Funds are requested to purchase an Illumina HiSeq 3000 Sequencer for the Genome Sequencing Facility (GSF) of Greehey Children's Cancer Research Institute (GCCRI) at the University of Texas Health Science Center at San Antonio (UTHSCSA). At the present time, high throughput sequencing is conducted on a heavily utilized Illumina HiSeq 2000 sequencer that was purchased in December 2010, and there were no other publicly accessible high-throughput NGS platforms within UTHSCSA and surrounding San Antonio institutions. Since the installing of the HiSeq 2000 at GCCRI GSF, it has quickly become essential for many research projects predominately funded by NIH. During the past four years, more than 6,000 samples from > 50 investigators of UTHSCSA and > 20 investigators from surrounding San Antonio areas and other institutions have been processed and sequenced at GSF, covering the wide-range sequencing protocols and applications. The heavy usage of the existing HiSeq 2000 has reached the capacity and facing some serious limitations including relative high cost and long running time of sequencing, comparing to the current model of HiSeq systems. Considering that the GSF's only HiSeq 2000 is not eligible for upgrade, we propose to purchase a much improved Illumina HiSeq 3000 sequencer with the trade-in option of HiSeq 2000 sequencer, such that GSF can continue provide the high quality genomic data generation to support NIH funded biomedical research as we demonstrated in the proposal. With significantly less cost, faster turn-around time, and higher data throughput we expect from the new sequencer, the GSF will continue our collaborative assistance to the development of genome-enabled research projects, scientific programs and grant proposals. In addition, we will continue our educational training programs to pre- and post-doctoral scientists, physicians, and scientists, and foster excellence of genomics and bioinformatics research at UTHSCSA. The projects of 16 major users and 13 minor users are presented. With the capacity of new requested Illumina HiSeq 3000 sequencer, a wide variety of medically relevant areas will be investigated including tumor heterogeneity identification, tumor subtype diagnosis and prognosis, cancer driver/rare mutation characterization, gene expression regulation and network of pathways, miRNA functions during early cancer detection, DNA damage, diabetes, and behavior science. In addition to the proposed user group, the new features of HiSeq system, such as lower cost, faster turnaround time, and longer sequence reads, will stimulate other investigators to plan new experiments in the future that may take their research endeavors into exciting new directions. Thus, acquisition of an illumina HiSeq 3000 has the potential to positively impact to a large number of NIH-funded investigations, further accelerate translational research to the patients in our unique dominant minority South Texas area.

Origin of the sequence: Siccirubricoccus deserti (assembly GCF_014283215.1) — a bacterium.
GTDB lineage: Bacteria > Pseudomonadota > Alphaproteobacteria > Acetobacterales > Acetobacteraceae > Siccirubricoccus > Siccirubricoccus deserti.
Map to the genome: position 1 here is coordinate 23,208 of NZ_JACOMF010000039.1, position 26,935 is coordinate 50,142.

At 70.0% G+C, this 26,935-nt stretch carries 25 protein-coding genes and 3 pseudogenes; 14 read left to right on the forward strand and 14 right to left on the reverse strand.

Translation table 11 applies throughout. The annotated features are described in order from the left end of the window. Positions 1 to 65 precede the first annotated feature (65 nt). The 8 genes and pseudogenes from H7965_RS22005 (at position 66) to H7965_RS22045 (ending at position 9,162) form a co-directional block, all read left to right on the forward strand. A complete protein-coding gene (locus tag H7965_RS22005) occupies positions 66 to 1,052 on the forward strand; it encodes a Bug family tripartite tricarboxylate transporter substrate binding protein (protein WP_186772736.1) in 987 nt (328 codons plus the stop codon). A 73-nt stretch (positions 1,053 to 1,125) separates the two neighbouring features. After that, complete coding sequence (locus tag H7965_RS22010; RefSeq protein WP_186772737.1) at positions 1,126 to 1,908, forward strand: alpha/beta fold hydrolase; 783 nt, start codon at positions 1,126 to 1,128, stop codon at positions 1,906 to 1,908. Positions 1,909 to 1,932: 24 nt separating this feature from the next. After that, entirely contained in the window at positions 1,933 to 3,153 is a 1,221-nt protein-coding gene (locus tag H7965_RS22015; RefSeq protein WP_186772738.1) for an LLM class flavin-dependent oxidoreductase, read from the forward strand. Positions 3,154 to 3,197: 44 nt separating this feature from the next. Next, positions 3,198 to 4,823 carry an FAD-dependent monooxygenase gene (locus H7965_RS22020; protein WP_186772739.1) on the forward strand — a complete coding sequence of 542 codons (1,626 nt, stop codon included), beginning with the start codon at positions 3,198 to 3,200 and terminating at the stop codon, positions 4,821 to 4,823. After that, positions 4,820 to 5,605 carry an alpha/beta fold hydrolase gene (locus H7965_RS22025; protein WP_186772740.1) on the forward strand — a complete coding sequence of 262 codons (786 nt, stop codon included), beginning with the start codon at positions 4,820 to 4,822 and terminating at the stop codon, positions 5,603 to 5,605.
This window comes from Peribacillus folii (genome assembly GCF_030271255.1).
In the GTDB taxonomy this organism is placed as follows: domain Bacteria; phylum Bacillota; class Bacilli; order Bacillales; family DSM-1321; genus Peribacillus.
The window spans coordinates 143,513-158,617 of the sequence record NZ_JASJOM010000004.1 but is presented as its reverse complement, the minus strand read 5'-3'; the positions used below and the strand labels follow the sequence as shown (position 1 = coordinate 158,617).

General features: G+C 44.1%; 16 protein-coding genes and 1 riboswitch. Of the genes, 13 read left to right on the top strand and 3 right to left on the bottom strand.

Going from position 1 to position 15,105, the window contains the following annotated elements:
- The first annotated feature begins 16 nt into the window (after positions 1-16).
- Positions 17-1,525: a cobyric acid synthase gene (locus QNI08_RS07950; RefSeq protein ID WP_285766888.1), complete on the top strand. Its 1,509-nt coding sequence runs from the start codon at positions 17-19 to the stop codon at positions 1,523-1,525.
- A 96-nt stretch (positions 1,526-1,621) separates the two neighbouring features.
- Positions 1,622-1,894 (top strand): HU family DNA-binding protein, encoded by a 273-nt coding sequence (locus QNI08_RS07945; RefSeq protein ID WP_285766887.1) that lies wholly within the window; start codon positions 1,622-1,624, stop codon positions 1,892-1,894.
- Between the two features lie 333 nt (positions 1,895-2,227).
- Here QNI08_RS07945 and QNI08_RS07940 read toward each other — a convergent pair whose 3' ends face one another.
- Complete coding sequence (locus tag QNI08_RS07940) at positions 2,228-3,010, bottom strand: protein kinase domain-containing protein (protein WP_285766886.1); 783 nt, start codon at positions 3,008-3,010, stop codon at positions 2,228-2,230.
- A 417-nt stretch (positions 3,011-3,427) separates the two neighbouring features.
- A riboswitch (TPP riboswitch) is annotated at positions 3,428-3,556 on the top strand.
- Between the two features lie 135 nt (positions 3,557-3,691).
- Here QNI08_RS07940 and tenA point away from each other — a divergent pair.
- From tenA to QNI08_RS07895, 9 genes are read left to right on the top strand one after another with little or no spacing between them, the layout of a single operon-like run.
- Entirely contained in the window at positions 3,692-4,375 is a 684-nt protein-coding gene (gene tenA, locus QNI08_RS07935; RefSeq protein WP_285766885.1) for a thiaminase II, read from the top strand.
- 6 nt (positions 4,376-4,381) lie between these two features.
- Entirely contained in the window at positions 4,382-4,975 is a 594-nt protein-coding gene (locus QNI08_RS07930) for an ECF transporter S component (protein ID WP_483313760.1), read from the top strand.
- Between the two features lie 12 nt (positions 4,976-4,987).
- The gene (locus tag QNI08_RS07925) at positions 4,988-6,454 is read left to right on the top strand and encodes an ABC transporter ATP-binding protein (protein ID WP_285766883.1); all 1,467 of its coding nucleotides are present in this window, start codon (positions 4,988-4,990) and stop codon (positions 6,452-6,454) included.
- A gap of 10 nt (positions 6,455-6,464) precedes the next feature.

Public Health Relevance

Acquisition of the requested Illumina HiSeq 3000 will immediately enhance the research efforts of 16 major users and 13 minor users in ten different departments at the University of Texas Health Science Center at San Antonio and surrounding areas. These investigators are studying a wide range of medically relevant areas and they will benefit significantly from the genomic information provided by the requested instrument. The instrument will be made available for UTHSCSA faculty members, as well as surrounding great San Antonio areas, and will greatly expedite the investigators' current research activities and will contribute to their overall progres in the future.

National Institute of Health (NIH)
Office of The Director, National Institutes of Health (OD)
Biomedical Research Support Shared Instrumentation Grants (S10)
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Special Emphasis Panel (ZRG1)
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Levy, Abraham
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University of Texas Health Science Center
Schools of Medicine
San Antonio
United States
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